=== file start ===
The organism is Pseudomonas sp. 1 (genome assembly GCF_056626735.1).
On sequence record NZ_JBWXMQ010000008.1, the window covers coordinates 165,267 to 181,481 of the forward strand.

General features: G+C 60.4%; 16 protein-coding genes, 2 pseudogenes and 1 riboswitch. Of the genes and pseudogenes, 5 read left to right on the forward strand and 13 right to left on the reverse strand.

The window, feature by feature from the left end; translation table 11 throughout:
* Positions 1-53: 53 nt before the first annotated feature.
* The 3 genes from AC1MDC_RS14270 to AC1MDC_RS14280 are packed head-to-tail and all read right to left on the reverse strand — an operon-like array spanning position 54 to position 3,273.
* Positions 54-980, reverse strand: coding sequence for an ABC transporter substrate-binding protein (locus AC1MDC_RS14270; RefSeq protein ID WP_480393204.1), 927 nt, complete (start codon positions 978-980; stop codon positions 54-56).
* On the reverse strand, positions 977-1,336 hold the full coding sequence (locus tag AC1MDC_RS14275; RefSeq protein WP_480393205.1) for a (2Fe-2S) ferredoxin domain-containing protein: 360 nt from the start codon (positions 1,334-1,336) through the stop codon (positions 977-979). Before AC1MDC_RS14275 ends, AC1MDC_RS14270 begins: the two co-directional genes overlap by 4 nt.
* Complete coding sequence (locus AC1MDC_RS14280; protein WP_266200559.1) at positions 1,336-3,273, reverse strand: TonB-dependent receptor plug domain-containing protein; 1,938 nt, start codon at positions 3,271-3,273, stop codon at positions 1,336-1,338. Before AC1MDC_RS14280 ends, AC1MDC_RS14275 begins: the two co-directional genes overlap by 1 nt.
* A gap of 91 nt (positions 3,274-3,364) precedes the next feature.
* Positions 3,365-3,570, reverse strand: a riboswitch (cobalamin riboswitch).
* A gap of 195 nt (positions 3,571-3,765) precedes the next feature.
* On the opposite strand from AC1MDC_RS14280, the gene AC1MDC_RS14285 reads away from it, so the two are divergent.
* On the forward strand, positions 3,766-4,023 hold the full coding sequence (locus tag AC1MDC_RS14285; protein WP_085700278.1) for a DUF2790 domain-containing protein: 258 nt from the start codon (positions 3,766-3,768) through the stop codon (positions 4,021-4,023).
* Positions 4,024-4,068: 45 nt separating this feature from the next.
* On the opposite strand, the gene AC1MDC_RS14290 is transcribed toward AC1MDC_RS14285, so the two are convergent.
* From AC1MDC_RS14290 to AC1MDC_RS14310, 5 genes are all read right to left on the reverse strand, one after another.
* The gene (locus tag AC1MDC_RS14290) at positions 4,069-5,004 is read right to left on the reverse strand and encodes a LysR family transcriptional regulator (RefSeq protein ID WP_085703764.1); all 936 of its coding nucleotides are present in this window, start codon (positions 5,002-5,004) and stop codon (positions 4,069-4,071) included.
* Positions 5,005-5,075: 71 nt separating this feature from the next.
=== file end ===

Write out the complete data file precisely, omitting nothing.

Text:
The organism is Pseudomonas sp. 1 (genome assembly GCF_056626735.1).
On sequence record NZ_JBWXMQ010000008.1, the window covers coordinates 165,267 to 181,481 of the forward strand.

General features: G+C 60.4%; 16 protein-coding genes, 2 pseudogenes and 1 riboswitch. Of the genes and pseudogenes, 5 read left to right on the forward strand and 13 right to left on the reverse strand.

The window, feature by feature from the left end; translation table 11 throughout:
* Positions 1-53: 53 nt before the first annotated feature.
* The 3 genes from AC1MDC_RS14270 to AC1MDC_RS14280 are packed head-to-tail and all read right to left on the reverse strand — an operon-like array spanning position 54 to position 3,273.
* Positions 54-980, reverse strand: coding sequence for an ABC transporter substrate-binding protein (locus AC1MDC_RS14270; RefSeq protein ID WP_480393204.1), 927 nt, complete (start codon positions 978-980; stop codon positions 54-56).
* On the reverse strand, positions 977-1,336 hold the full coding sequence (locus tag AC1MDC_RS14275; RefSeq protein WP_480393205.1) for a (2Fe-2S) ferredoxin domain-containing protein: 360 nt from the start codon (positions 1,334-1,336) through the stop codon (positions 977-979). Before AC1MDC_RS14275 ends, AC1MDC_RS14270 begins: the two co-directional genes overlap by 4 nt.
* Complete coding sequence (locus AC1MDC_RS14280; protein WP_266200559.1) at positions 1,336-3,273, reverse strand: TonB-dependent receptor plug domain-containing protein; 1,938 nt, start codon at positions 3,271-3,273, stop codon at positions 1,336-1,338. Before AC1MDC_RS14280 ends, AC1MDC_RS14275 begins: the two co-directional genes overlap by 1 nt.
* A gap of 91 nt (positions 3,274-3,364) precedes the next feature.
* Positions 3,365-3,570, reverse strand: a riboswitch (cobalamin riboswitch).
* A gap of 195 nt (positions 3,571-3,765) precedes the next feature.
* On the opposite strand from AC1MDC_RS14280, the gene AC1MDC_RS14285 reads away from it, so the two are divergent.
* On the forward strand, positions 3,766-4,023 hold the full coding sequence (locus tag AC1MDC_RS14285; protein WP_085700278.1) for a DUF2790 domain-containing protein: 258 nt from the start codon (positions 3,766-3,768) through the stop codon (positions 4,021-4,023).
* Positions 4,024-4,068: 45 nt separating this feature from the next.
* On the opposite strand, the gene AC1MDC_RS14290 is transcribed toward AC1MDC_RS14285, so the two are convergent.
* From AC1MDC_RS14290 to AC1MDC_RS14310, 5 genes are all read right to left on the reverse strand, one after another.
* The gene (locus tag AC1MDC_RS14290) at positions 4,069-5,004 is read right to left on the reverse strand and encodes a LysR family transcriptional regulator (RefSeq protein ID WP_085703764.1); all 936 of its coding nucleotides are present in this window, start codon (positions 5,002-5,004) and stop codon (positions 4,069-4,071) included.
* Positions 5,005-5,075: 71 nt separating this feature from the next.